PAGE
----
God spoke of His intentions for worship in Amos 5:21-23

“I can’t stand your religious meetings.
    I’m fed up with your conferences and conventions.
I want nothing to do with your religion projects,
    your pretentious slogans and goals.
I’m sick of your fund-raising schemes,
    your public relations and image making.
I’ve had all I can take of your noisy ego-music.
    When was the last time you sang to me?

Wow!  What a statement and question.  I’m not sure how you would have felt…but to hear my God tell me that he would not hear my song would devastate me!  Why did He say such things?  One word: focus.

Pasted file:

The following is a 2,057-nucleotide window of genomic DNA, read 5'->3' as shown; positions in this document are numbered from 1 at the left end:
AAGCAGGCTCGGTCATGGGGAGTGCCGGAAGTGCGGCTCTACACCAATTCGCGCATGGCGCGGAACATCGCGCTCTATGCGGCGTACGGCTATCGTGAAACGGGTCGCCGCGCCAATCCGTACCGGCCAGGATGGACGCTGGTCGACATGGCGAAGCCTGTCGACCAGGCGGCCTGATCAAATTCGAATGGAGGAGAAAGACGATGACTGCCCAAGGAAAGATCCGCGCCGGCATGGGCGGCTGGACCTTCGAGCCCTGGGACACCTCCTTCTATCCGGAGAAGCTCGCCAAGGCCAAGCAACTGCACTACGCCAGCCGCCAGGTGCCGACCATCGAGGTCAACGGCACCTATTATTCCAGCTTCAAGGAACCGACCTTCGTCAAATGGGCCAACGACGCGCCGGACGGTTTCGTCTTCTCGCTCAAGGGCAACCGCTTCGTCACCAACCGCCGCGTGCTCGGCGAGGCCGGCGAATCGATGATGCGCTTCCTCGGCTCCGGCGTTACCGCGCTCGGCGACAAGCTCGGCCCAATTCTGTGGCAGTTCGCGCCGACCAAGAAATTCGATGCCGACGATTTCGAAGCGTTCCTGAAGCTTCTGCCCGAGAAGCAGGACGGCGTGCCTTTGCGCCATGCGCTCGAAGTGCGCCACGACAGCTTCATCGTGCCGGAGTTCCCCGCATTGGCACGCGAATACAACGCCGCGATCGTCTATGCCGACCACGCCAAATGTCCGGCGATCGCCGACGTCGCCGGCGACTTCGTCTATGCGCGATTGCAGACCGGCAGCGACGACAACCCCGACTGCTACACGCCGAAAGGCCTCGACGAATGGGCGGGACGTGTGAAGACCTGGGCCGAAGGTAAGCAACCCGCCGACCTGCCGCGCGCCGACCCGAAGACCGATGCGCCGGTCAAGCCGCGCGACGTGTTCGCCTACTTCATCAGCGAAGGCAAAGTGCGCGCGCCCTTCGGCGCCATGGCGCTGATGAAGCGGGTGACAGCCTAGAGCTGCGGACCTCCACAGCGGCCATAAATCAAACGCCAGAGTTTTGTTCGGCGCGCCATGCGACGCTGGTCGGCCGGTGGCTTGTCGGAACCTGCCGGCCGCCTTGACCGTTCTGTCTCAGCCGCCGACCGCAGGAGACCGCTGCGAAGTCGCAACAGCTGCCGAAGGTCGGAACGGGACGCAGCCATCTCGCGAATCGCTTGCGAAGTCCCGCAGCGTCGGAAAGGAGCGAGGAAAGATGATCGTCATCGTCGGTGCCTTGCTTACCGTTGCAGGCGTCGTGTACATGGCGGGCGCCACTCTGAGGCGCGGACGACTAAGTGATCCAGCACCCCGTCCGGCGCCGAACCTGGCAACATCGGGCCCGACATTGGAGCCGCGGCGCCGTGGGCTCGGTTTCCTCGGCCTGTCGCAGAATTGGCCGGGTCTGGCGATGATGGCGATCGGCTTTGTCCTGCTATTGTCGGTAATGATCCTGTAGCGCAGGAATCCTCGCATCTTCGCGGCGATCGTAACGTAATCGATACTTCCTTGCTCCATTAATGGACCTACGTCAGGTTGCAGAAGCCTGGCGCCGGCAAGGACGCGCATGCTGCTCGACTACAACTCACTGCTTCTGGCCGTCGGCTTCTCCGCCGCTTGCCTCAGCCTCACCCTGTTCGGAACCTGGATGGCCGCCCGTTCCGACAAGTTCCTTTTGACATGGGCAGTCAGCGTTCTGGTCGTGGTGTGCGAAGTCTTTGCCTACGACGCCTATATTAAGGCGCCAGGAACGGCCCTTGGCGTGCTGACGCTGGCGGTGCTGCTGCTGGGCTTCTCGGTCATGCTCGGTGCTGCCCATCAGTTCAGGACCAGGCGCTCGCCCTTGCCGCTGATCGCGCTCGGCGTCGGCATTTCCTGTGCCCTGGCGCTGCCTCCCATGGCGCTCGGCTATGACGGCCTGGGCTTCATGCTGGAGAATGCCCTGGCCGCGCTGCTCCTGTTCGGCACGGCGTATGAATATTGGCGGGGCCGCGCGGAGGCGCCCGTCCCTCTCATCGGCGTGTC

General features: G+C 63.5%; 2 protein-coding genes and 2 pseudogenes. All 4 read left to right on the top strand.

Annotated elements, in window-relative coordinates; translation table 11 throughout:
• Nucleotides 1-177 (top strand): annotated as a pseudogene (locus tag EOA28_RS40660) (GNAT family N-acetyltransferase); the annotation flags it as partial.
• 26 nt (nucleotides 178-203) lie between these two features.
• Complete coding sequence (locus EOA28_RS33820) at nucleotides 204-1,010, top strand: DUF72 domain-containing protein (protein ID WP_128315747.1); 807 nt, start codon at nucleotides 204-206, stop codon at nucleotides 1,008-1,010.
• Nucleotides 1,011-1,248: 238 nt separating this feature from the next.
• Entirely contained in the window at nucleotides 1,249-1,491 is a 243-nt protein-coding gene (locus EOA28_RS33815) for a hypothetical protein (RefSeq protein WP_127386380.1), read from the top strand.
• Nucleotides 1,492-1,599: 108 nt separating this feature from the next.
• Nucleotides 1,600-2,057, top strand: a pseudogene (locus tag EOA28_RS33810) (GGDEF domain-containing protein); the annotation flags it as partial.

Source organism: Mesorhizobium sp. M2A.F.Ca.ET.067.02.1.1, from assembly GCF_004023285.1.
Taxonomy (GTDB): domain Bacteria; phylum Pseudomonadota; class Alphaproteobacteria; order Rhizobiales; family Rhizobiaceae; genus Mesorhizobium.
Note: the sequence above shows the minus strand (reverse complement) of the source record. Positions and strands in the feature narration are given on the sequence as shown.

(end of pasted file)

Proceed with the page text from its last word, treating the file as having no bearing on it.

“The multitude of your sacrifices– what are they to me?” says the LORD. “I have more than enough of burnt offerings, of rams and the fat of fattened animals; I have no pleasure in the blood of bulls and lambs and goats. (Isaiah 1:11)

Replace some of these words with words like “lights”, “VOX AC30”, and “transparent overdrive” and we have a modern day version of the scripture.  That’s not to say that picking the perfect overdrive pedal isn’t important.  The bulls and lambs were important because they were commanded as offerings.  While a pedal isn’t commanded – ensuring that we are offering our best worship is.  The point in both cases is not in making the method or the mechanics the important thing.  It is in making sure that God is at the forefront of what we do.